August 2, 2021
Unemployment rates for women labourers fell to 4.2% in 2019-20 with reference to 5.1% in 2018-19.
Round-the-clock security, maternity leaves, vocational training and creche facilities are on the anvil for women labourers.
Women labourers face constraints courtesy of domestic duties, safety factors and distance between the workplace and home.
Discrepancies in public infrastructure and mismatch between population growth and employment sustain unemployment.
According to the data by the National Statistical Office (NSO), unemployment fell to 13.3% in Q2 of 2020-21 in the midst of the pandemic. The same period also saw the Worker Population Ratio (WPR) at 32.1% as against the previous years’ marker of 33.7%. The data places labour force participation at 37% in the September 2020 quarter, increasing from 35.9% in April-June 2020. In a similar vein, the Ministry of Labour and Employment revealed that unemployment rates for women fell to 4.2% in 2019-20 as against 5.1% in 2018-19. An increased womens’ participation in the workforce has been identified as a priority, a few upcoming governmental measures include providing creche facilities, maternity leaves ranging from 12-26 weeks, round-the-clock and vocational training.
A Delhi-based study conducted during the pandemic reported that 83% of women were forced to permanently leave the workforce. The Centre for Monitoring Indian Economy (CMIE) highlighted that 13.9% of the jobs lost in April 2020 belonged to women and that most of them were unable to recover their jobs in November 2020. This was further aggravated by the pressure of unpaid domestic labour. Women in rural areas identified a 1-3 km distance between the workplace and their homes to be a decisive factor in taking up employment.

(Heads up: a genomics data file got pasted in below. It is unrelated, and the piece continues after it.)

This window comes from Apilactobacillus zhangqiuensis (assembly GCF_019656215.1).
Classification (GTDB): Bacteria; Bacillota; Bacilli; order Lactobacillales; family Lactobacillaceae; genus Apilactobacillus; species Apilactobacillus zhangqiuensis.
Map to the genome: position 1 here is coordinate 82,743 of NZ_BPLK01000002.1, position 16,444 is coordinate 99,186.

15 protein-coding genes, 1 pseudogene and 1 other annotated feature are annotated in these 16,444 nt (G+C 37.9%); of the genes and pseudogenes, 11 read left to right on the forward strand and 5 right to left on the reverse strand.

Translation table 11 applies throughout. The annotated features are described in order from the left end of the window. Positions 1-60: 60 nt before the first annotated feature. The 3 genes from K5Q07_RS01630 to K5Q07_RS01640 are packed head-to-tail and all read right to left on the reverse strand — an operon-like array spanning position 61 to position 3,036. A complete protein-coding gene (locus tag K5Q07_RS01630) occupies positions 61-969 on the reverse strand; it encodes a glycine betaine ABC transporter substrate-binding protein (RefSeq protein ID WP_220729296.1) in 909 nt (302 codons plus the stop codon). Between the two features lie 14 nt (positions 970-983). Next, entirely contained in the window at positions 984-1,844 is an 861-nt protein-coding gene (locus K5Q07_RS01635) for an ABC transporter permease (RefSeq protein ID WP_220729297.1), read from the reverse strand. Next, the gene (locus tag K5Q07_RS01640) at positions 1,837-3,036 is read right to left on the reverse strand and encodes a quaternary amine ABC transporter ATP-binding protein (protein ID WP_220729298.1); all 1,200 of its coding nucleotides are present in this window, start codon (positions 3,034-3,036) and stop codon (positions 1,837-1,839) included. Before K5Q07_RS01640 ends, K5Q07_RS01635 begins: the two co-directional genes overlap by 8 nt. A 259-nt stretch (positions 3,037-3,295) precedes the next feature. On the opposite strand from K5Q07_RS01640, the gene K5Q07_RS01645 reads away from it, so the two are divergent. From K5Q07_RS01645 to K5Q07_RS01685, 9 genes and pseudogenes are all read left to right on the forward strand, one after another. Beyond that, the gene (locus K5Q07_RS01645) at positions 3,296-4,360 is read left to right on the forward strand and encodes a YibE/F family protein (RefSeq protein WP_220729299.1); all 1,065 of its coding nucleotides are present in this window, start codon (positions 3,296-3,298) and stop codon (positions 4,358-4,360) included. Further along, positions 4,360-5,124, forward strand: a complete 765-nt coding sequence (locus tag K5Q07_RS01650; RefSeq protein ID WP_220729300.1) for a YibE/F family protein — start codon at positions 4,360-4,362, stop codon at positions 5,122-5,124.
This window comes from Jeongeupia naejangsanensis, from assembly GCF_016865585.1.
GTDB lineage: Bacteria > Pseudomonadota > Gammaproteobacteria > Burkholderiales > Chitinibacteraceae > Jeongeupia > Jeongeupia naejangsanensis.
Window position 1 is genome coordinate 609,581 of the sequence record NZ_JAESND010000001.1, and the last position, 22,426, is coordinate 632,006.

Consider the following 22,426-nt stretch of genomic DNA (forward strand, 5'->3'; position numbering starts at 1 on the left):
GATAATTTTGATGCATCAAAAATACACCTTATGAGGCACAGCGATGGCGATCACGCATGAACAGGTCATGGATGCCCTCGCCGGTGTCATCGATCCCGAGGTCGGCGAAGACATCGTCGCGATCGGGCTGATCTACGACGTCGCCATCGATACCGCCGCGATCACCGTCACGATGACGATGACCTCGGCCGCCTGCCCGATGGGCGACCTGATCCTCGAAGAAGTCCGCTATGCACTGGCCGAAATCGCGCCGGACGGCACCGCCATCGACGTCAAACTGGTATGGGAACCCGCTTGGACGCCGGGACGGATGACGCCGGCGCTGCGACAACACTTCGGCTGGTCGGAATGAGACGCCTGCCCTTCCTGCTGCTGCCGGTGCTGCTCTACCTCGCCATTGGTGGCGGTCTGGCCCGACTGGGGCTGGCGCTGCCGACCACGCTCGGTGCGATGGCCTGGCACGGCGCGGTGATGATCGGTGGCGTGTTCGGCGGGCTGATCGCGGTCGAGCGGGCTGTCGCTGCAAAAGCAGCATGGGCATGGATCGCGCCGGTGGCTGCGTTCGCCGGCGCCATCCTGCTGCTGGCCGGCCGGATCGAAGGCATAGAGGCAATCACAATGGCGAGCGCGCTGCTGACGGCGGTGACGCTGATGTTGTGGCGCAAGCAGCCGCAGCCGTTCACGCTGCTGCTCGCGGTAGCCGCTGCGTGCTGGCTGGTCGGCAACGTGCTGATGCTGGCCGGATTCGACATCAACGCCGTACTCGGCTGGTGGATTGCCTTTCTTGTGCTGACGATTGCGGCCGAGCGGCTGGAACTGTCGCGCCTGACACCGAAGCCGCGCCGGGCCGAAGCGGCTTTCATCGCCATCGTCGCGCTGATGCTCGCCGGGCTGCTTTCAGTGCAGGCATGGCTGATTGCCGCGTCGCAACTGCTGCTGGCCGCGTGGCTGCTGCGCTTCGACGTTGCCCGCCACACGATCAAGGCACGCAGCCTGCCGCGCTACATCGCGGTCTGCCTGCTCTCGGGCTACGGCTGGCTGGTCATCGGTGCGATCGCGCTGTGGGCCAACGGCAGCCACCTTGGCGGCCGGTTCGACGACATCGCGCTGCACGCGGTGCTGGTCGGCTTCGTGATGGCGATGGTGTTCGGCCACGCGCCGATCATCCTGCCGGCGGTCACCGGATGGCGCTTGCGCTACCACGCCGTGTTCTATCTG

Unemployment in India is caused by multiple factors including reduced agricultural productivity, gaps in economic planning, asymmetrical use of technology and a mismatch between population growth and the availability of employment opportunities. The Government of India has implemented a wealth of schemes to increase employment opportunities and self-employment prospects within the country. The most notable of these include the Mahatma Gandhi National Rural Employment Guarantee Act (MGNREGA) which has employed close to 18.5 million individuals as of May 2021. The Jawahar Gram Samridhi Yojana, Deen Dayal Upadhyaya Antyodaya Yojana, Training Rural Youth for Self-employment (TRYSEM) and the Swarnajayanti Sahari Swarozgar Yojna (SJSTY) are other dedicated schemes. Furthermore, the Skill India and Digital India initiatives will look to strengthen the capabilities of the employable youth in digital skills.
Tackling unemployment, especially along structural and gender lines requires an understanding of several complex realities. Given the impact of cultural conditioning and the status quo of public infrastructure, concerted efforts will be required to empower the workforce and ensure their safety.